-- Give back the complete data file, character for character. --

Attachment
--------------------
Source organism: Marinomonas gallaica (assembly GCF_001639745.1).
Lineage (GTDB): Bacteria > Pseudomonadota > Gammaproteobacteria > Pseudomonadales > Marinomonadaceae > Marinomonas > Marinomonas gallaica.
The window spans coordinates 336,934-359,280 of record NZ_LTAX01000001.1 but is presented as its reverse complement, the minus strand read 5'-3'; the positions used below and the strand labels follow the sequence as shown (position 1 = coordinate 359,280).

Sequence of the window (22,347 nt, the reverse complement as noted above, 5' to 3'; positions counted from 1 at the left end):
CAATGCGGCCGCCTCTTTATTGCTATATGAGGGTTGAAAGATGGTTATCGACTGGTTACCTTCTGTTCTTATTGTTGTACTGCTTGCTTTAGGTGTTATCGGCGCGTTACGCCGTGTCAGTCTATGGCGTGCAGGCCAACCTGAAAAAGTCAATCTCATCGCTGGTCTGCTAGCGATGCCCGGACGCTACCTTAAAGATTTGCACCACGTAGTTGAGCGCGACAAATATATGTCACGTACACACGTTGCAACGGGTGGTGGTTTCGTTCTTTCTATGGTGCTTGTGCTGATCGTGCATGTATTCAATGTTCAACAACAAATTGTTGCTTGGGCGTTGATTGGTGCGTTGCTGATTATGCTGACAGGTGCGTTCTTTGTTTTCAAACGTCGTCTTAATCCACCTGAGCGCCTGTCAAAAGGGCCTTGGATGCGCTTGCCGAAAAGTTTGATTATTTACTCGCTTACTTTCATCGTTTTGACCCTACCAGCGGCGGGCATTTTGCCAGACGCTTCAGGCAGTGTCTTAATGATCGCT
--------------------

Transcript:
Source organism: Marinomonas gallaica (assembly GCF_001639745.1).
Lineage (GTDB): Bacteria > Pseudomonadota > Gammaproteobacteria > Pseudomonadales > Marinomonadaceae > Marinomonas > Marinomonas gallaica.
The window spans coordinates 336,934-359,280 of record NZ_LTAX01000001.1 but is presented as its reverse complement, the minus strand read 5'-3'; the positions used below and the strand labels follow the sequence as shown (position 1 = coordinate 359,280).

Sequence of the window (22,347 nt, the reverse complement as noted above, 5' to 3'; positions counted from 1 at the left end):
CAATGCGGCCGCCTCTTTATTGCTATATGAGGGTTGAAAGATGGTTATCGACTGGTTACCTTCTGTTCTTATTGTTGTACTGCTTGCTTTAGGTGTTATCGGCGCGTTACGCCGTGTCAGTCTATGGCGTGCAGGCCAACCTGAAAAAGTCAATCTCATCGCTGGTCTGCTAGCGATGCCCGGACGCTACCTTAAAGATTTGCACCACGTAGTTGAGCGCGACAAATATATGTCACGTACACACGTTGCAACGGGTGGTGGTTTCGTTCTTTCTATGGTGCTTGTGCTGATCGTGCATGTATTCAATGTTCAACAACAAATTGTTGCTTGGGCGTTGATTGGTGCGTTGCTGATTATGCTGACAGGTGCGTTCTTTGTTTTCAAACGTCGTCTTAATCCACCTGAGCGCCTGTCAAAAGGGCCTTGGATGCGCTTGCCGAAAAGTTTGATTATTTACTCGCTTACTTTCATCGTTTTGACCCTACCAGCGGCGGGCATTTTGCCAGACGCTTCAGGCAGTGTCTTAATGATCGCT